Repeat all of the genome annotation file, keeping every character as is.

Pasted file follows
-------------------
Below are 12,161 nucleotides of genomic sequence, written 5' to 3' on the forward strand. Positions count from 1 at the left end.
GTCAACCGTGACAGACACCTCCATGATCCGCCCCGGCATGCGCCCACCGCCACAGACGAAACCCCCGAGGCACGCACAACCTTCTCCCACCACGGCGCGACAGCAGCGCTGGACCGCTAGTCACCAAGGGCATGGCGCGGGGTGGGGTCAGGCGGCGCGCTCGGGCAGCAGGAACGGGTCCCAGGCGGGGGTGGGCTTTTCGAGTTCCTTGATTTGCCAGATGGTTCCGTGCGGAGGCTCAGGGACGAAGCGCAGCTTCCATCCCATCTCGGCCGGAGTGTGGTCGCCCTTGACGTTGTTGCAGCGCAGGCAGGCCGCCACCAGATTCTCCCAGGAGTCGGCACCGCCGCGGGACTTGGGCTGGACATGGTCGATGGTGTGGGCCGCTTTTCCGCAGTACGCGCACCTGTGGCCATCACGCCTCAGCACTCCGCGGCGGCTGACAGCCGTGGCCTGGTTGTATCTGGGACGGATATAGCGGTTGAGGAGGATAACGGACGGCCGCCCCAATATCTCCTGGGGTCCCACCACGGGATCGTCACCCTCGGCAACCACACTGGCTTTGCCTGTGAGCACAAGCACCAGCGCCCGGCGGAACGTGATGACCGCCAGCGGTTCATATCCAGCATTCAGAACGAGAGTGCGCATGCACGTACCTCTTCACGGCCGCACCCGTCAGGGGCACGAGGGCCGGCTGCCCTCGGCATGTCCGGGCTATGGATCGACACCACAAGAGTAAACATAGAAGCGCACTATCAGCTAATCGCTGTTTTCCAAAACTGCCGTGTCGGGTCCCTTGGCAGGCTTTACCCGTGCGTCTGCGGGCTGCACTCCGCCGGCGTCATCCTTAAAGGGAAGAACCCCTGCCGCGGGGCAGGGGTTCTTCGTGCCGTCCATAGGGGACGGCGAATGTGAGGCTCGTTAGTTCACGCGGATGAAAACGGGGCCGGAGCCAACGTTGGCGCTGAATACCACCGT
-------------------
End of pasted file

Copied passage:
Below are 12,161 nucleotides of genomic sequence, written 5' to 3' on the forward strand. Positions count from 1 at the left end.
GTCAACCGTGACAGACACCTCCATGATCCGCCCCGGCATGCGCCCACCGCCACAGACGAAACCCCCGAGGCACGCACAACCTTCTCCCACCACGGCGCGACAGCAGCGCTGGACCGCTAGTCACCAAGGGCATGGCGCGGGGTGGGGTCAGGCGGCGCGCTCGGGCAGCAGGAACGGGTCCCAGGCGGGGGTGGGCTTTTCGAGTTCCTTGATTTGCCAGATGGTTCCGTGCGGAGGCTCAGGGACGAAGCGCAGCTTCCATCCCATCTCGGCCGGAGTGTGGTCGCCCTTGACGTTGTTGCAGCGCAGGCAGGCCGCCACCAGATTCTCCCAGGAGTCGGCACCGCCGCGGGACTTGGGCTGGACATGGTCGATGGTGTGGGCCGCTTTTCCGCAGTACGCGCACCTGTGGCCATCACGCCTCAGCACTCCGCGGCGGCTGACAGCCGTGGCCTGGTTGTATCTGGGACGGATATAGCGGTTGAGGAGGATAACGGACGGCCGCCCCAATATCTCCTGGGGTCCCACCACGGGATCGTCACCCTCGGCAACCACACTGGCTTTGCCTGTGAGCACAAGCACCAGCGCCCGGCGGAACGTGATGACCGCCAGCGGTTCATATCCAGCATTCAGAACGAGAGTGCGCATGCACGTACCTCTTCACGGCCGCACCCGTCAGGGGCACGAGGGCCGGCTGCCCTCGGCATGTCCGGGCTATGGATCGACACCACAAGAGTAAACATAGAAGCGCACTATCAGCTAATCGCTGTTTTCCAAAACTGCCGTGTCGGGTCCCTTGGCAGGCTTTACCCGTGCGTCTGCGGGCTGCACTCCGCCGGCGTCATCCTTAAAGGGAAGAACCCCTGCCGCGGGGCAGGGGTTCTTCGTGCCGTCCATAGGGGACGGCGAATGTGAGGCTCGTTAGTTCACGCGGATGAAAACGGGGCCGGAGCCAACGTTGGCGCTGAATACCACCGT